Here’s a quick rundown on the CD-based music that served as accompaniment for my behind-the-wheel time during the past week-and -a-half.
It seems I somehow defaulted to an all-acoustic playlist to begin the month.
Bach Concertos – Xuefeif Yang – if you follow me on FaceBook or other social networks where I show up you are probably aware that I am a champion (possibly fan) of this wonderful guitarist. (My thanks to Adrian Legg for the introduction.) She is undeniably one of the finest classical guitarists around, playing with not only technical skill and ability but with feeling and emotion. This particular recording is mostly a collaboration of guitar and string quartet. It is superbly performed and recorded. The arrangements are her own and offer an example of the possibilities of guitar as an integral component of a traditional string ensemble. In addition, she performs two solo pieces on 7-string classical guitar that are truly sublime.
A Closer View – Ralph Towner & Gary Peacock – this is essentially part two of their collaboration when combined with their first recording Oracle. That in no way diminishes the music on this second chapter of Ralph & Gary. Towner plays a classical guitar on most tracks and twelve-string on two (if I recall correctly) and the rapport these two players have is magnificent. Ralph does feature two solo performances (one of which is a stunning version of Toledo), both of which fit perfectly in the programming. It’s not the usual II/V/I turnaround jazz standards by any means — of course, with these two artists you wouldn’t expect that. Performances are enhanced by the stellar production that ECM is famed for. In a recent interview, Towner discussed his various collaborations and mentioned his duo with Gary Peacock to be one of his favorites. (After several listenings, I went through my iPhone address book searching through the bassists I have on file, with some fresh ideas about my duo. This happens every time I listen to this.)
Luzia – Paco de Lucia – Paco has been a favorite of mine since I had front row seats for the McLaughlin/DiMeola/Paco guitar trio (too many) years ago. I have several other albums by him and his usual collaborators. I must sadly report this is not his best work. In fact, I would advise against obtaining this release if you don’t have any of his others. It is unfocused, almost free-form Flamenco, and while the techniques and aspects of the genre are very much in evidence, the music itself doesn’t deliver anything that sticks with you other than his technique. Paco wanders through a variety of ideas on each track, but never seems to settle in and explore any one of them. While Flamenco music is improvisational and very much based on the duende or spirit that drives it, this music never rises into a temperate heat. The recording quality also has a lot of ups and downs, with distinctly differing mastering and EQ that contrasts too much from track to track.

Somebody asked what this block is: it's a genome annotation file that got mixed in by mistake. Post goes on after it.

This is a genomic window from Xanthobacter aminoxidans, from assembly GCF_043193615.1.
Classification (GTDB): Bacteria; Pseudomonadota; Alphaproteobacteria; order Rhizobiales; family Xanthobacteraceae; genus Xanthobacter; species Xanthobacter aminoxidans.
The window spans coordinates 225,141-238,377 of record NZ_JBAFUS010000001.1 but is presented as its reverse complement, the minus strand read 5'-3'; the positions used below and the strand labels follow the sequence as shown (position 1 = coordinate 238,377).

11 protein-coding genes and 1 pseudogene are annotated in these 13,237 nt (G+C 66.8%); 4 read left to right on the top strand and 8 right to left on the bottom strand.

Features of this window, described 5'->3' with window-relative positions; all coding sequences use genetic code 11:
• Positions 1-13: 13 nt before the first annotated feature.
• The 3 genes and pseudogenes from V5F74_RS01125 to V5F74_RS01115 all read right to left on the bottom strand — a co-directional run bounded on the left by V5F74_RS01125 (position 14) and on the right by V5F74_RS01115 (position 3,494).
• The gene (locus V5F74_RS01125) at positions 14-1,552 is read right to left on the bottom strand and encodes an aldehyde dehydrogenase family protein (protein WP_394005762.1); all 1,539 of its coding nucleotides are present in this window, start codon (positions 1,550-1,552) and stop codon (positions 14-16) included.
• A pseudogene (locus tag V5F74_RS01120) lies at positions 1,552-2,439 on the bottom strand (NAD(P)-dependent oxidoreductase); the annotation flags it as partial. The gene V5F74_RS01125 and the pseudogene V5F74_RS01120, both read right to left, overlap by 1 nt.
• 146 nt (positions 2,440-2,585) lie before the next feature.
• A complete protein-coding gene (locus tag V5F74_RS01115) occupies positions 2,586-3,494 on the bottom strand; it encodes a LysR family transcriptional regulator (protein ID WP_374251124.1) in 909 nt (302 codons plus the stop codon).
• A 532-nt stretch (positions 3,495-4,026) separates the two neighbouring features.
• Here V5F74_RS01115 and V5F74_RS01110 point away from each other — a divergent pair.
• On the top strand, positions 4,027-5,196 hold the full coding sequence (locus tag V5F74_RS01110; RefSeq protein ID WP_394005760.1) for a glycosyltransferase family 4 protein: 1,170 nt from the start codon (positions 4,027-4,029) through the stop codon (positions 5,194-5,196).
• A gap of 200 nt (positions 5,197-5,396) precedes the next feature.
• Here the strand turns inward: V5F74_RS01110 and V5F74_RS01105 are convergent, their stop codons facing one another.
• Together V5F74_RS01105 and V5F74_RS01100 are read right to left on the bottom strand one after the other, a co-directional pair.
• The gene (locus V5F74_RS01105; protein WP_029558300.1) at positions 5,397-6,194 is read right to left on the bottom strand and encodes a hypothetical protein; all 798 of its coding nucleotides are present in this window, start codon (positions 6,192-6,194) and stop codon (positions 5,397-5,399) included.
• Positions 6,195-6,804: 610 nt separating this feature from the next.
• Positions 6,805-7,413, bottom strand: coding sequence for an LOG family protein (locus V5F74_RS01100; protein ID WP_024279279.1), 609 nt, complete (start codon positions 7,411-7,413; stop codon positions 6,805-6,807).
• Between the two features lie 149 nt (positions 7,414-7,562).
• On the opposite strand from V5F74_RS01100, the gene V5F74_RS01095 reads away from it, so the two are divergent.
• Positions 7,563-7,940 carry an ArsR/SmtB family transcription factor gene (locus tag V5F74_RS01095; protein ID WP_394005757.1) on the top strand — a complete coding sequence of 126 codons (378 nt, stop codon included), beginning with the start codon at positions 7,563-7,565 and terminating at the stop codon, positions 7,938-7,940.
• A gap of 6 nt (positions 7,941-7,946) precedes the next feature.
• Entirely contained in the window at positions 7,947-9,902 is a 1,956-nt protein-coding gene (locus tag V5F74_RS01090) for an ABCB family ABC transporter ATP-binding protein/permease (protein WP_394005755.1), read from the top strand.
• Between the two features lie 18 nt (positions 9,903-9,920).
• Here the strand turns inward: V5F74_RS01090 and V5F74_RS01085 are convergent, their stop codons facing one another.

Three Guitars – Larry Coryell, Badi Assad, John Abercrombie – this is a great acoustic guitar trio project by two modern jazz musical innovators and a fantastically talented guitarist/vocalist. Each artist is in top musical form. While there are two (I believe) duets on the release, the bulk of the music is arranged for these three musicians and they all play magnificently. Their individual skills are apparent, but their ability to work as an ensemble to what really sets the music on this CD apart from other multi-guitar projects. My only criticism, and it is minor, is that I find the mastering to be somewhat ‘lite’ — the overall level is quieter with less presence than most acoustic recordings. It does provide an uncluttered mix, though I think some of the dynamics are lost. Of course, given the performances and music that’s not a reason to pass this by. If you’re expecting an acoustic shred-fest, look elsewhere — in fact, Badi provides kalimba and amazing vocals/vocalise to a number of tracks, so virtuosity, while in abundance, is evident through the quality of the performances.